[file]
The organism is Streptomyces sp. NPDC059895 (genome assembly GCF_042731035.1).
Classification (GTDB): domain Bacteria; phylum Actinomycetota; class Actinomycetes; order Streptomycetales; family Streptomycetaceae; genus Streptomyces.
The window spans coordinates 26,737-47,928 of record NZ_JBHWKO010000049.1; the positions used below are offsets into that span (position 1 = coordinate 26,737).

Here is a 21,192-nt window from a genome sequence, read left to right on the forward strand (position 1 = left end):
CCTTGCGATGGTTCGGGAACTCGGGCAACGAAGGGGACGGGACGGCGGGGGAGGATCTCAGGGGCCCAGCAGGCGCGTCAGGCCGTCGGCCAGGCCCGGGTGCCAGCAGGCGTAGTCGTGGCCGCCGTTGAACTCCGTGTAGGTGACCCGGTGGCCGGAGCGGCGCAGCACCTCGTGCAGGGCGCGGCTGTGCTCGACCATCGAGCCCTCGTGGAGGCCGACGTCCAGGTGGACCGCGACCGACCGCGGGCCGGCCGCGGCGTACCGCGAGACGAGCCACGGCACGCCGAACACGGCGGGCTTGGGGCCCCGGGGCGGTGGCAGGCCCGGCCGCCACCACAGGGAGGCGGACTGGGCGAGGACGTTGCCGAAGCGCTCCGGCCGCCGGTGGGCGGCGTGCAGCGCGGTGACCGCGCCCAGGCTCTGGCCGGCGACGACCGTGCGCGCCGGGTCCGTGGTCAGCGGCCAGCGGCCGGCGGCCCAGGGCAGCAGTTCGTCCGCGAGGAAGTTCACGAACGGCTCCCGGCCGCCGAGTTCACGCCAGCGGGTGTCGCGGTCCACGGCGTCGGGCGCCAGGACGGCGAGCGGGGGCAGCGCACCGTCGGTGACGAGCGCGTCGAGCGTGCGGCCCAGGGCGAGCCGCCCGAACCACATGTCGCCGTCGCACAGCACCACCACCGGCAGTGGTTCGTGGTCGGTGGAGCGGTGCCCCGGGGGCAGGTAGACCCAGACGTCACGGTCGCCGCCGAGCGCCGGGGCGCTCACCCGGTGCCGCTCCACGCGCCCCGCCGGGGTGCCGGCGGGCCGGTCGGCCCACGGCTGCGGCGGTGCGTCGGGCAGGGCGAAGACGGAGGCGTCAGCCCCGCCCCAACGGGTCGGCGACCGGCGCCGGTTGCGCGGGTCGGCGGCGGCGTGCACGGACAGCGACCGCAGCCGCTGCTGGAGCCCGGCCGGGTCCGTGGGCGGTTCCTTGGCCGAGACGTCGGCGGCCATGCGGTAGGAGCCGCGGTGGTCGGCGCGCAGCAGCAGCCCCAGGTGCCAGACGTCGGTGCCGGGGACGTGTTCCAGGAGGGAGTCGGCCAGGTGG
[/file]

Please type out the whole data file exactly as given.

The organism is Streptomyces sp. NPDC059895 (genome assembly GCF_042731035.1).
Classification (GTDB): domain Bacteria; phylum Actinomycetota; class Actinomycetes; order Streptomycetales; family Streptomycetaceae; genus Streptomyces.
The window spans coordinates 26,737-47,928 of record NZ_JBHWKO010000049.1; the positions used below are offsets into that span (position 1 = coordinate 26,737).

Here is a 21,192-nt window from a genome sequence, read left to right on the forward strand (position 1 = left end):
CCTTGCGATGGTTCGGGAACTCGGGCAACGAAGGGGACGGGACGGCGGGGGAGGATCTCAGGGGCCCAGCAGGCGCGTCAGGCCGTCGGCCAGGCCCGGGTGCCAGCAGGCGTAGTCGTGGCCGCCGTTGAACTCCGTGTAGGTGACCCGGTGGCCGGAGCGGCGCAGCACCTCGTGCAGGGCGCGGCTGTGCTCGACCATCGAGCCCTCGTGGAGGCCGACGTCCAGGTGGACCGCGACCGACCGCGGGCCGGCCGCGGCGTACCGCGAGACGAGCCACGGCACGCCGAACACGGCGGGCTTGGGGCCCCGGGGCGGTGGCAGGCCCGGCCGCCACCACAGGGAGGCGGACTGGGCGAGGACGTTGCCGAAGCGCTCCGGCCGCCGGTGGGCGGCGTGCAGCGCGGTGACCGCGCCCAGGCTCTGGCCGGCGACGACCGTGCGCGCCGGGTCCGTGGTCAGCGGCCAGCGGCCGGCGGCCCAGGGCAGCAGTTCGTCCGCGAGGAAGTTCACGAACGGCTCCCGGCCGCCGAGTTCACGCCAGCGGGTGTCGCGGTCCACGGCGTCGGGCGCCAGGACGGCGAGCGGGGGCAGCGCACCGTCGGTGACGAGCGCGTCGAGCGTGCGGCCCAGGGCGAGCCGCCCGAACCACATGTCGCCGTCGCACAGCACCACCACCGGCAGTGGTTCGTGGTCGGTGGAGCGGTGCCCCGGGGGCAGGTAGACCCAGACGTCACGGTCGCCGCCGAGCGCCGGGGCGCTCACCCGGTGCCGCTCCACGCGCCCCGCCGGGGTGCCGGCGGGCCGGTCGGCCCACGGCTGCGGCGGTGCGTCGGGCAGGGCGAAGACGGAGGCGTCAGCCCCGCCCCAACGGGTCGGCGACCGGCGCCGGTTGCGCGGGTCGGCGGCGGCGTGCACGGACAGCGACCGCAGCCGCTGCTGGAGCCCGGCCGGGTCCGTGGGCGGTTCCTTGGCCGAGACGTCGGCGGCCATGCGGTAGGAGCCGCGGTGGTCGGCGCGCAGCAGCAGCCCCAGGTGCCAGACGTCGGTGCCGGGGACGTGTTCCAGGAGGGAGTCGGCCAGGTGG